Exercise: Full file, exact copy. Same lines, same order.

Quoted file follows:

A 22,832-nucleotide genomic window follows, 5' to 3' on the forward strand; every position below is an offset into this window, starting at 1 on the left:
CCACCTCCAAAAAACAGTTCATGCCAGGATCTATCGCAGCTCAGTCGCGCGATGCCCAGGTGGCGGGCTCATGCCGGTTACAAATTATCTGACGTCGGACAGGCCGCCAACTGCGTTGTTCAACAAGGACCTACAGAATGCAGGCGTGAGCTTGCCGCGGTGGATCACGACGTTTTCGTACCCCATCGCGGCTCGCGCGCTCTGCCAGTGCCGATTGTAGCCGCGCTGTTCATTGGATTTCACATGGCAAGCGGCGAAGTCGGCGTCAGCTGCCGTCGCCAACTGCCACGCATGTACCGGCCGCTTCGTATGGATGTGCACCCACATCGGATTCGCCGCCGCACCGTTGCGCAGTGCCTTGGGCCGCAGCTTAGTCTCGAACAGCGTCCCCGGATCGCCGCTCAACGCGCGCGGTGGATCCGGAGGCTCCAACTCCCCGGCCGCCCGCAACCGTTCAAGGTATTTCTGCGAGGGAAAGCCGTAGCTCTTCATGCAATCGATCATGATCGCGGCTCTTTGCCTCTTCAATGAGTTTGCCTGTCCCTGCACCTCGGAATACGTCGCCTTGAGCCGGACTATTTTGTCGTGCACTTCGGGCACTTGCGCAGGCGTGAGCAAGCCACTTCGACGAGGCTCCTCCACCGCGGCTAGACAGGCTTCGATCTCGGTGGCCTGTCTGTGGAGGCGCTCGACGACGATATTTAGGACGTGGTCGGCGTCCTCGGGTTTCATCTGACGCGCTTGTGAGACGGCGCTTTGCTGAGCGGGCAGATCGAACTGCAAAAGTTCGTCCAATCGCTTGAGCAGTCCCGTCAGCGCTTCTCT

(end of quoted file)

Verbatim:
A 22,832-nucleotide genomic window follows, 5' to 3' on the forward strand; every position below is an offset into this window, starting at 1 on the left:
CCACCTCCAAAAAACAGTTCATGCCAGGATCTATCGCAGCTCAGTCGCGCGATGCCCAGGTGGCGGGCTCATGCCGGTTACAAATTATCTGACGTCGGACAGGCCGCCAACTGCGTTGTTCAACAAGGACCTACAGAATGCAGGCGTGAGCTTGCCGCGGTGGATCACGACGTTTTCGTACCCCATCGCGGCTCGCGCGCTCTGCCAGTGCCGATTGTAGCCGCGCTGTTCATTGGATTTCACATGGCAAGCGGCGAAGTCGGCGTCAGCTGCCGTCGCCAACTGCCACGCATGTACCGGCCGCTTCGTATGGATGTGCACCCACATCGGATTCGCCGCCGCACCGTTGCGCAGTGCCTTGGGCCGCAGCTTAGTCTCGAACAGCGTCCCCGGATCGCCGCTCAACGCGCGCGGTGGATCCGGAGGCTCCAACTCCCCGGCCGCCCGCAACCGTTCAAGGTATTTCTGCGAGGGAAAGCCGTAGCTCTTCATGCAATCGATCATGATCGCGGCTCTTTGCCTCTTCAATGAGTTTGCCTGTCCCTGCACCTCGGAATACGTCGCCTTGAGCCGGACTATTTTGTCGTGCACTTCGGGCACTTGCGCAGGCGTGAGCAAGCCACTTCGACGAGGCTCCTCCACCGCGGCTAGACAGGCTTCGATCTCGGTGGCCTGTCTGTGGAGGCGCTCGACGACGATATTTAGGACGTGGTCGGCGTCCTCGGGTTTCATCTGACGCGCTTGTGAGACGGCGCTTTGCTGAGCGGGCAGATCGAACTGCAAAAGTTCGTCCAATCGCTTGAGCAGTCCCGTCAGCGCTTCTCT